"to look, to wonder
which is crueler, memory or forgetting?"
Julia Levine poses this hard question in "Poem Ending with an Unanswered Question." It is a question that Small Disasters Seen in Sunlight never completely answers as it makes a case for remembering in the forty-three poems that make up the book.
Taken alone, these poems are entrancing in their own right. Levine's sense of place is as strong as her insights into human nature. Taken with the themes of disaster and hope, the poems present an entrancing collection.
For this reader, not all of the disasters seem small—a father's death, a bereft mother, divorce, joined twins—but clinical psychologist Levine views these hard situations and many more, not as hopeless and, often in fact, offering hope.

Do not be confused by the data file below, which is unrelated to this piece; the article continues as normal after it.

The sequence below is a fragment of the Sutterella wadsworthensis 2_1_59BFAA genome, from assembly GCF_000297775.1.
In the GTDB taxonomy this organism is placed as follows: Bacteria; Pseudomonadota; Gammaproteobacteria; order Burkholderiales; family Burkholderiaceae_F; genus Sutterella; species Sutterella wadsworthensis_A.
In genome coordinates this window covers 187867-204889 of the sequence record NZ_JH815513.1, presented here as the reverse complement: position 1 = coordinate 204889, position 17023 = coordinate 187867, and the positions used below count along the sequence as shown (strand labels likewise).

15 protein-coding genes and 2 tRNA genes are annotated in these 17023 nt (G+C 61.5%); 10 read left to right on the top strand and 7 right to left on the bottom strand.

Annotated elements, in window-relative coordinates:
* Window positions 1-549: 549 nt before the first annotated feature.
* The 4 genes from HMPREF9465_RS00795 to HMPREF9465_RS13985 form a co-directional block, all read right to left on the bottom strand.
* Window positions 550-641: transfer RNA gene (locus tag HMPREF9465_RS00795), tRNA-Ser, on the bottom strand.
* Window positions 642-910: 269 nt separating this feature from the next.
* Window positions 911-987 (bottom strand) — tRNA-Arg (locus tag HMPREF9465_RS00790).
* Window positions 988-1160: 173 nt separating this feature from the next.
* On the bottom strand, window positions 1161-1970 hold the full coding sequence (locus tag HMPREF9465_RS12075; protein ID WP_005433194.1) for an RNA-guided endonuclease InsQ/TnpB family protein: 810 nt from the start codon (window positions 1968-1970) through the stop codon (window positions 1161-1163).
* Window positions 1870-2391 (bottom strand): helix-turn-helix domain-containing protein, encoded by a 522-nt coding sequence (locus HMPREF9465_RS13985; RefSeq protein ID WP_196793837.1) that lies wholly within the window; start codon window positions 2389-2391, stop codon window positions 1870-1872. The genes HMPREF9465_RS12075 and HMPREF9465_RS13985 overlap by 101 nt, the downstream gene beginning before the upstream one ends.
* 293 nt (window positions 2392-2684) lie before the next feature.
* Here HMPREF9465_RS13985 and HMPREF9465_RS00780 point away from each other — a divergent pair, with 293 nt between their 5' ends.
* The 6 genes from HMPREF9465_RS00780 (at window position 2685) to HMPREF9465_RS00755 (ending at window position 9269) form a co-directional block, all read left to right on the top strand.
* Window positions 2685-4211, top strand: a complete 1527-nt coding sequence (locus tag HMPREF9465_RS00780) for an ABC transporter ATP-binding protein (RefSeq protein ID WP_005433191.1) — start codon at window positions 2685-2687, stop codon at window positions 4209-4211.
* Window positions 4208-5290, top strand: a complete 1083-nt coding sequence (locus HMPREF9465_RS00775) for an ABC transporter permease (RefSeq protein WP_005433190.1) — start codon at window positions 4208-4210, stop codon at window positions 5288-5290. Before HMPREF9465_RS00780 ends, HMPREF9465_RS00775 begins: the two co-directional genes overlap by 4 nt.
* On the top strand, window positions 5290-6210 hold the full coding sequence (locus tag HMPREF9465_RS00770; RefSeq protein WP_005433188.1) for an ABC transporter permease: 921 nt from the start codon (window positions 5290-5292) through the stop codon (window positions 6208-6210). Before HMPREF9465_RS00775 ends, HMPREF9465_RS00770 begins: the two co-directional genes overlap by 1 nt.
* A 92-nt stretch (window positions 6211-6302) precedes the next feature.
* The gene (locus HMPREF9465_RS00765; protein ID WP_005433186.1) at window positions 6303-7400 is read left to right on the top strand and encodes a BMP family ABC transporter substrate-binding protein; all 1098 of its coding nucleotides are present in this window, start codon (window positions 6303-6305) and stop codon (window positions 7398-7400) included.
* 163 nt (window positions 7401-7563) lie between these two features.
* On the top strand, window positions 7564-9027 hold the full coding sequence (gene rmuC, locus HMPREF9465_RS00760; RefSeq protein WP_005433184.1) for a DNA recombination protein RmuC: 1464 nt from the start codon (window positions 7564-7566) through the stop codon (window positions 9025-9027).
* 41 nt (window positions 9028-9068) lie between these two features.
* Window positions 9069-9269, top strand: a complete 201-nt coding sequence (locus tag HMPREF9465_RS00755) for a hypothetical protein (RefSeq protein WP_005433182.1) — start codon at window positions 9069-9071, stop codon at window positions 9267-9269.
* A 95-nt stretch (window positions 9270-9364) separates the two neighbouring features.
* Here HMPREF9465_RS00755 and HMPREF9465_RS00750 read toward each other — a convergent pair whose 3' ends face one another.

All of us face disasters, if not the ones depicted in these pages, equally distressing ones, and all readers of poetry can gain insights into their own feeling and reactions. Likewise, there is sunlight in all lives. Often it's a matter of focusing the sunlight on the disaster.
I'm reminded of the words of Catherine the Great: "I beg you take courage; the brave soul can mend even disaster."
Award winning poet Julia B. Levine also holds a Ph.D. in Clinical Psychology; she practices in Davis, California where she lives.
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